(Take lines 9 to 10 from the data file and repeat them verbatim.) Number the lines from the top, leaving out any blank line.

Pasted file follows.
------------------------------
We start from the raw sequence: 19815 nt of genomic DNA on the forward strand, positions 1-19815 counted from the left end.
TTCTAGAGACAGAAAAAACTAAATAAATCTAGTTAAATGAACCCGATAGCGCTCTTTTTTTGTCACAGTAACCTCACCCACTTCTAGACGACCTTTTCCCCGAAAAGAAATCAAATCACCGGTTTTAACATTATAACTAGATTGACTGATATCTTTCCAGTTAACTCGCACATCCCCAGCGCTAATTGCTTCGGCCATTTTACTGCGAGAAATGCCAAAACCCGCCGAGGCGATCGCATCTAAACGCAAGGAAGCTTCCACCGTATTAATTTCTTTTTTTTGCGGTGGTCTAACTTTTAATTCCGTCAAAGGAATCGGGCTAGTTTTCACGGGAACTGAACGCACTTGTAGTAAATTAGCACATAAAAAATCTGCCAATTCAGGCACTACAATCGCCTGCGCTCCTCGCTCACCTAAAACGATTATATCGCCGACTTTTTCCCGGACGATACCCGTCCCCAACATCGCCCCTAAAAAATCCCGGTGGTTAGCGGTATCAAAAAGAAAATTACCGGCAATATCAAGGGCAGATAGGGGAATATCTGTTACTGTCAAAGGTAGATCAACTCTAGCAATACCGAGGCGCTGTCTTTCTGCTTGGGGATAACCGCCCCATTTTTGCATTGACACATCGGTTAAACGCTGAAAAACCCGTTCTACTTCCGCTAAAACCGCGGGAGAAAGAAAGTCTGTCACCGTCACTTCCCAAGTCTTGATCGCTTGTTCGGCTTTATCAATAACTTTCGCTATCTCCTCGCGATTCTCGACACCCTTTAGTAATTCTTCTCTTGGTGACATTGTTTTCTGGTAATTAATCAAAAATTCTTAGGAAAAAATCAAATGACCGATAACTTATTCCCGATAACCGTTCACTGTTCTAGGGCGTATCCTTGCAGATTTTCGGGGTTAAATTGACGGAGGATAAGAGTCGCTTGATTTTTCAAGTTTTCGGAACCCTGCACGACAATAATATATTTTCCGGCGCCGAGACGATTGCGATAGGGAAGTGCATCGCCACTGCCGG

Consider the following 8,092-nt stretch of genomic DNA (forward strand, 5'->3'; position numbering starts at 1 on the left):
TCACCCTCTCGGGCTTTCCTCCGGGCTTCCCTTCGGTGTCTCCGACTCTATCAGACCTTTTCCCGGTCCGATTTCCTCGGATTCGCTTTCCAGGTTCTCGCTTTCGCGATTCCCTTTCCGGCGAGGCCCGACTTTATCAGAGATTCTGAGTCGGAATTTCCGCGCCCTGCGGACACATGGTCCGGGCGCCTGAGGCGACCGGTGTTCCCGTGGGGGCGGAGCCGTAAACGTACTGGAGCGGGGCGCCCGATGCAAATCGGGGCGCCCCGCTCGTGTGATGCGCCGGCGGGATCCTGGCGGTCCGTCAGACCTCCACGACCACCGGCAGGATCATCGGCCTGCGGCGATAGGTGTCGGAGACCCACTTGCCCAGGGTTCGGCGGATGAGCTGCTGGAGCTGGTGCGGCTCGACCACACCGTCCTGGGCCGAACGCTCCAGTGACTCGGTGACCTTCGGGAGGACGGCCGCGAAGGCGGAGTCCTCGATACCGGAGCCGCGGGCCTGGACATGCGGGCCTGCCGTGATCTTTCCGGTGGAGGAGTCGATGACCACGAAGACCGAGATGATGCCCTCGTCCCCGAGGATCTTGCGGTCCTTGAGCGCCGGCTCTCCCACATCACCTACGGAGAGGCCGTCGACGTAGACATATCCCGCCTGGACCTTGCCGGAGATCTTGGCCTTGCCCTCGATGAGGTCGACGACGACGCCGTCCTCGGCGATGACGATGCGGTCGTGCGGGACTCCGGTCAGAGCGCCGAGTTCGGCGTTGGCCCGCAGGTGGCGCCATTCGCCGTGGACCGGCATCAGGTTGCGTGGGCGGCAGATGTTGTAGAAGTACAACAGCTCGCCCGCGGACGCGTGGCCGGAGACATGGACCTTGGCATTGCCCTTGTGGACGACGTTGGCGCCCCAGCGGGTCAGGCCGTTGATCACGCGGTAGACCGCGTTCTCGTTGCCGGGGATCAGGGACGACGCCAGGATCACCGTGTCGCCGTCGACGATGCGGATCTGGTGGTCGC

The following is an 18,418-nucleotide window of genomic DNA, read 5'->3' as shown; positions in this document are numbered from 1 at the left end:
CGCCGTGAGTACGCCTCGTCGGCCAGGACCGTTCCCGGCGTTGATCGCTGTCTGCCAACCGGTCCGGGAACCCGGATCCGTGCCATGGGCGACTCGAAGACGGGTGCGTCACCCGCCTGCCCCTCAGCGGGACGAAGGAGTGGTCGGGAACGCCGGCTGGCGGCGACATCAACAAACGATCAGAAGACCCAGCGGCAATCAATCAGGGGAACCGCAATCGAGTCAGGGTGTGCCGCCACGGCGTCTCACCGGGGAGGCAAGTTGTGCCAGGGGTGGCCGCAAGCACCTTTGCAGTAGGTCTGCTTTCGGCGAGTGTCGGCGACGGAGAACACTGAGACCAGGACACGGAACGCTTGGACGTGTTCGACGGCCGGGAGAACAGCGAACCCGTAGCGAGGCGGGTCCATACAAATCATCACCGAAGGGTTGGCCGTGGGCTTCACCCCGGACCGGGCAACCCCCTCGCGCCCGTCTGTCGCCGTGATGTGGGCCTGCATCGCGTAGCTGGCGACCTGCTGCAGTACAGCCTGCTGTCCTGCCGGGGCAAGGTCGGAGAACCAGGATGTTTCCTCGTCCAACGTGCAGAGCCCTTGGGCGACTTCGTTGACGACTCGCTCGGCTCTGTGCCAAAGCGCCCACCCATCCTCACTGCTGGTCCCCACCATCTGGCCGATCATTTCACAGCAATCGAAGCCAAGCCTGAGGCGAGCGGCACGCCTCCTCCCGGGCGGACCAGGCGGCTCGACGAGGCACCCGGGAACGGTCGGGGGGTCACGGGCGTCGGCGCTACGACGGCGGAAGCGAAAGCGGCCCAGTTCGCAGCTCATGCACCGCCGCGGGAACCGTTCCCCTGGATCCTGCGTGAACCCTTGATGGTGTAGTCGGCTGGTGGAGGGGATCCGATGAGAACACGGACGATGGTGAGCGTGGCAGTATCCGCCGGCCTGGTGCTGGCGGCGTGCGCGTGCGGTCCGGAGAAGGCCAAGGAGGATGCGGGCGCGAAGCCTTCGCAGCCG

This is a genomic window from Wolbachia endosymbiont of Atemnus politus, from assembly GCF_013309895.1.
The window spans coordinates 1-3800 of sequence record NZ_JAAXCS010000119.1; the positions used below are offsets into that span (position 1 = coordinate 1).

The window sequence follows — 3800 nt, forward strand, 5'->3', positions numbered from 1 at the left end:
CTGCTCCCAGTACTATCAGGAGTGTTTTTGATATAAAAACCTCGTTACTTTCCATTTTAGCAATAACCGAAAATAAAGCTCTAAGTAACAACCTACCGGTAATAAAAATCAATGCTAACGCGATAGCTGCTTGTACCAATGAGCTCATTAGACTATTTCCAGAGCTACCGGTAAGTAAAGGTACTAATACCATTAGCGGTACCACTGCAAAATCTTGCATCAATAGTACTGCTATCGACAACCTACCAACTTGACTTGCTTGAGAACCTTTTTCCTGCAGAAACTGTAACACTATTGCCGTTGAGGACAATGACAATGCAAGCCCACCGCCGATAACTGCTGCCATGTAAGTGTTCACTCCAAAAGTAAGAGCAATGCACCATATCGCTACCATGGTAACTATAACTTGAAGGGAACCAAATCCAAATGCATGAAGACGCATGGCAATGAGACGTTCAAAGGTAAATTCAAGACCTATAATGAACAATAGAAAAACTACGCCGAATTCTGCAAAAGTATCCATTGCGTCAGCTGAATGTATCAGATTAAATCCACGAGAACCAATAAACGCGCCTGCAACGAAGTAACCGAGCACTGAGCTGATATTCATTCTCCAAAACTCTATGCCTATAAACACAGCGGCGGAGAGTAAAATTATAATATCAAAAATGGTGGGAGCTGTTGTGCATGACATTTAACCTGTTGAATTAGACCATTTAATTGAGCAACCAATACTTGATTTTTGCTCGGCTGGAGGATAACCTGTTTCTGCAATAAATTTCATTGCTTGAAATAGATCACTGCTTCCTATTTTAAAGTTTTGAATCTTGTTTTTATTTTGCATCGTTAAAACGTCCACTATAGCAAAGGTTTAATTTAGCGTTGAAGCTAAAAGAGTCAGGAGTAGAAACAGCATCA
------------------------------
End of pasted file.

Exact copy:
The window sequence follows — 3800 nt, forward strand, 5'->3', positions numbered from 1 at the left end:
CTGCTCCCAGTACTATCAGGAGTGTTTTTGATATAAAAACCTCGTTACTTTCCATTTTAGCAATAACCGAAAATAAAGCTCTAAGTAACAACCTACCGGTAATAAAAATCAATGCTAACGCGATAGCTGCTTGTACCAATGAGCTCATTAGACTATTTCCAGAGCTACCGGTAAGTAAAGGTACTAATACCATTAGCGGTACCACTGCAAAATCTTGCATCAATAGTACTGCTATCGACAACCTACCAACTTGACTTGCTTGAGAACCTTTTTCCTGCAGAAACTGTAACACTATTGCCGTTGAGGACAATGACAATGCAAGCCCACCGCCGATAACTGCTGCCATGTAAGTGTTCACTCCAAAAGTAAGAGCAATGCACCATATCGCTACCATGGTAACTATAACTTGAAGGGAACCAAATCCAAATGCATGAAGACGCATGGCAATGAGACGTTCAAAGGTAAATTCAAGACCTATAATGAACAATAGAAAAACTACGCCGAATTCTGCAAAAGTATCCATTGCGTCAGCTGAATGTATCAGATTAAATCCACGAGAACCAATAAACGCGCCTGCAACGAAGTAACCGAGCACTGAGCTGATATTCATTCTCCAAAACTCTATGCCTATAAACACAGCGGCGGAGAGTAAAATTATAATATCAAAAATGGTGGGAGCTGTTGTGCATGACATTTAACCTGTTGAATTAGACCATTTAATTGAGCAACCAATACTTGATTTTTGCTCGGCTGGAGGATAACCTGTTTCTGCAATAAATTTCATTGCTTGAAATAGATCACTGCTTCCTATTTTAAAGTTTTGAATCTTGTTTTTATTTTGCATCGTTAAAACGTCCACTATAGCAAAGGTTTAATTTAGCGTTGAAGCTAAAAGAGTCAGGAGTAGAAACAGCATCA